Stop, just for a second, and listen. What can you hear? Music from your headphones… the vehicle you are in… the tap of your colleague’s keyboard… your own breathing. Nowhere is ever truly silent.
Even when you think you are in the quietest room in your house, there will be something around that your ears will pick up.
But there is one place that’s ‘quieter’ than anywhere else, that place is an anechoic chamber. A box within a box, it’s a room that absorbs sound. Instead of bouncing a sound back to your ear, imposing glass fibre wedges take it away, until the sound in the room is below the threshold of human hearing.
It’s the perfect place, then, to watch A Quiet Place. Those who watched the movie on the big screen will attest to this.
The survival thriller-cum-horror movie is a superb study in tension that uses sounds with precision to ratchet up the fear. A Quiet Place focuses on a family, against all odds, trying to survive a post apocalypse in near silence (lead by real-life husband and wife Emily Blunt and John Krasinski) because any big sound would attract deadly creatures that are constantly lurking nearby.
For the movie to work, however, silence really is golden and no matter how much you want that when viewing on the big screen, there is always someone chowing down on popcorn or rustling a packet of sweets. At the cinema, the movie turned the audience into the creatures, their heads turning at every crinkle and crunch.
Now, The Quiet Place is heading to homes and the atmosphere can be controlled a little more. Even with surround sound on, I had to take a ticking clock out of the room I was in as it got in the way of the atmosphere when viewed at home.
Not so with the anechoic chamber, where I sat and watched key scenes from A Quiet Place, with only the early onset of tinnitus and my own heartbeat for company.
You see, the brain just doesn’t allow silence. Here I was listening to my own amplified heartbeat (that’s what two coffees beforehand does to you) and dealing with the noises my brain decided to fill the silence with. Every rustle of clothing was pin sharp. I sat there for 10 minutes to acclimatise and then the beginning of the movie started.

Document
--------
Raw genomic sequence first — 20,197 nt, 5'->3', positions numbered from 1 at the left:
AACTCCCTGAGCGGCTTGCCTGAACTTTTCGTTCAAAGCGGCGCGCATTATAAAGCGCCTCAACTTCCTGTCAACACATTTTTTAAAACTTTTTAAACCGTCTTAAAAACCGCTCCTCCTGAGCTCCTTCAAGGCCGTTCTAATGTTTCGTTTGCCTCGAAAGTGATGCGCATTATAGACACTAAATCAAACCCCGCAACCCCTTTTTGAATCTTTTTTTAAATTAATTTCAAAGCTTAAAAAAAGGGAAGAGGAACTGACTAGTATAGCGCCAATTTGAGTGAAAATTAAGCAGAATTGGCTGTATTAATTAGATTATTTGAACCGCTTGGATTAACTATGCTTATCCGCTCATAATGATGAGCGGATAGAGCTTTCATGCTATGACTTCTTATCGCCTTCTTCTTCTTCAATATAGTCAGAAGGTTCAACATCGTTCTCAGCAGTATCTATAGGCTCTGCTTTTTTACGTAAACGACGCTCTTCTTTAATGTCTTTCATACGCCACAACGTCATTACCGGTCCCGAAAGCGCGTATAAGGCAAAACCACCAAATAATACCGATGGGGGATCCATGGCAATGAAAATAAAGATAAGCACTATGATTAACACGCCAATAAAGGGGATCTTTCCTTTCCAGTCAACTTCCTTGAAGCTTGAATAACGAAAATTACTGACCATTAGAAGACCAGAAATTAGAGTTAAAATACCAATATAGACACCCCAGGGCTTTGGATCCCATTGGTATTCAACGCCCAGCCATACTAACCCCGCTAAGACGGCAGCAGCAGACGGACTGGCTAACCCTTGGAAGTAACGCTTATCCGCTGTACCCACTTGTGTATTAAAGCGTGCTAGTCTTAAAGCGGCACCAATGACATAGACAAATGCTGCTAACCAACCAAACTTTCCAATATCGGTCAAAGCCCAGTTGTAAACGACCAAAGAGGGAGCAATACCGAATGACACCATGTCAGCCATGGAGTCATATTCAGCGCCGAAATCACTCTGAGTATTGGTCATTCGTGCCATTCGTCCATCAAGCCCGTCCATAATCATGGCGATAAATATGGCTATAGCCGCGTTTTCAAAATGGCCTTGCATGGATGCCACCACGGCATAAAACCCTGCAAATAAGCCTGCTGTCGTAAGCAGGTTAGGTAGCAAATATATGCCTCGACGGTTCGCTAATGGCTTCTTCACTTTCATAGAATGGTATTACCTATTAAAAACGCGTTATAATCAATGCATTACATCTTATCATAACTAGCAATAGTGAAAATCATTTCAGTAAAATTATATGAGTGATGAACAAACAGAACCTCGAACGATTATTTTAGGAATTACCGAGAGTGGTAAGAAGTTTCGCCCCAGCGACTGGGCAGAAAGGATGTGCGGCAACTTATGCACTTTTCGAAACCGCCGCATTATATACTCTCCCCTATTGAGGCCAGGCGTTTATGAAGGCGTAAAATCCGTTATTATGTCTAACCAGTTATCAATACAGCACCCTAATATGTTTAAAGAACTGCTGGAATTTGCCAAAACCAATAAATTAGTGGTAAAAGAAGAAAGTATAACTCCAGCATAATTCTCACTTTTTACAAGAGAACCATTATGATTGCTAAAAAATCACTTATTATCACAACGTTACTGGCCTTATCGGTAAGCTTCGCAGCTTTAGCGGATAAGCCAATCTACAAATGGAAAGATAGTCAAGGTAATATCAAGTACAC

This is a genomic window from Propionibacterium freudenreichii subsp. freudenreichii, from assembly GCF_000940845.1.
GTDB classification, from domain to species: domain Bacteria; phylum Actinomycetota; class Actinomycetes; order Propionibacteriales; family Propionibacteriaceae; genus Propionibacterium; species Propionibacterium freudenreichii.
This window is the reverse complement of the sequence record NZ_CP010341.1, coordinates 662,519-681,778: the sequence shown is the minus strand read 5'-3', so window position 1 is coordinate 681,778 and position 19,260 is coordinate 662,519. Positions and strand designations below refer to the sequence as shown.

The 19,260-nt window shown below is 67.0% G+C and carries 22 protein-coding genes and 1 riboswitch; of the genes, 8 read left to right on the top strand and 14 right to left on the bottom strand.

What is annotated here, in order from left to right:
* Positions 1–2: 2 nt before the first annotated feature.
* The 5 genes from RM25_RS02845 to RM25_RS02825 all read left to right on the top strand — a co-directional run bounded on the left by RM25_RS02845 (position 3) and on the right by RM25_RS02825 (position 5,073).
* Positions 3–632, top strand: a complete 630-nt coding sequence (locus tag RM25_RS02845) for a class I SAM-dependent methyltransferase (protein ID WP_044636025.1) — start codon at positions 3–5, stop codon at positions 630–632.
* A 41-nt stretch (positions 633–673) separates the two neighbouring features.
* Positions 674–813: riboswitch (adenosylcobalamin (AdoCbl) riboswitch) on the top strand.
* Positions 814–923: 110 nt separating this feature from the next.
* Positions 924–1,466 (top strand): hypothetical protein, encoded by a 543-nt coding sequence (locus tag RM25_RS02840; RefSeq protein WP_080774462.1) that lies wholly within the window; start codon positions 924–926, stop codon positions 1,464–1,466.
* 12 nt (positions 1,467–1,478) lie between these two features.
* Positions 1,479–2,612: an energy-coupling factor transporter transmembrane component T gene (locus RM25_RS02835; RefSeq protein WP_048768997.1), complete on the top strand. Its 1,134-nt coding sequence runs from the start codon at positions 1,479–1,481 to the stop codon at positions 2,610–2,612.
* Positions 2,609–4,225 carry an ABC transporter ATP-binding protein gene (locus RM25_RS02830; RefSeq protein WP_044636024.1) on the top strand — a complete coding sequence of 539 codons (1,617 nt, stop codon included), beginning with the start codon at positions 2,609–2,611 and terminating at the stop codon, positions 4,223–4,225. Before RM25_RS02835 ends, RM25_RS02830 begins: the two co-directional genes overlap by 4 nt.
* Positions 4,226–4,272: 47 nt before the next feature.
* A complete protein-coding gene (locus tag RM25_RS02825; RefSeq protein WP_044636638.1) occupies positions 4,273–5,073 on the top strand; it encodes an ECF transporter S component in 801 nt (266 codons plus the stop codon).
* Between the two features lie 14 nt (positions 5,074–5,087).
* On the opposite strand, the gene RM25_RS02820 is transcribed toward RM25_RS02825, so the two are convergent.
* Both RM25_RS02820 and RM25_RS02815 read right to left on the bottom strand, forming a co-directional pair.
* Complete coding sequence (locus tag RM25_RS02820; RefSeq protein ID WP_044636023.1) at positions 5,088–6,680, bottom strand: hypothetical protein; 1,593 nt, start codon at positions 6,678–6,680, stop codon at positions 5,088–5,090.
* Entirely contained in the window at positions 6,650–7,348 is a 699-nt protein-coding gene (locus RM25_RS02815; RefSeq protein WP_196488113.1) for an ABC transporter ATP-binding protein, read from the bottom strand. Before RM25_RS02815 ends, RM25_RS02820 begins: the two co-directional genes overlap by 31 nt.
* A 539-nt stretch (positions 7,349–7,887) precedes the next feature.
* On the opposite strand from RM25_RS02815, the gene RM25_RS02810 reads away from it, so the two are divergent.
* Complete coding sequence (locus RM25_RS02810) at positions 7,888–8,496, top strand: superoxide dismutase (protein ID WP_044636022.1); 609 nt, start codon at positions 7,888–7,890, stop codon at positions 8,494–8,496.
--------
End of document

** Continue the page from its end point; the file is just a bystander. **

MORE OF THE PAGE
“Some people find it a meditative experience, for others it’s a little stressful,” explained professor John Drever, who spoke to me after being in the anechoic chamber.
“What you heard wasn’t silence, not in the way we talk about silence. Evolutionary speaking we didn’t evolve in a silent world, there always has been background ambience. Take that away and our ears and mind search for sound and that can be disorienting.”
Watching A Quiet Place in the quietest room I have ever been in was an unnerving experience. I didn’t miss a beat of the fantastic sound design of the movie, everything was just really enhanced. The only distraction in the room was me. Any movement I made I could hear, and it turns out I breathe really loudly.
When I first got into the room, there was a strange pressure feeling in my ears that soon left but it was definitely there at the start. In the opening scene when it flips from the point of view of the little girl, wonderfully played by deaf actress Millicent Simmonds, and her brother, the sudden movement of sound brought that pressure back.
The tiniest of crackles and shuffles were amplified and when the big scares finally came, they were really big.
Watching something in an anechoic chamber needs absolute stillness. Because of the dampening of sound, a slight move of the head shifts the stereo sound and it becomes a little disorientating.
But not as much as when the movie clip finished, the doors opened behind me and I wandered out of the chamber – natural, everyday sounds were suddenly quite overwhelming.
It was the first time I felt a little bit of empathy for the creatures in the movie.
A Quiet Place is out now to download and keep now and available on Blu-ray and 4K Ultra HD from 13 August.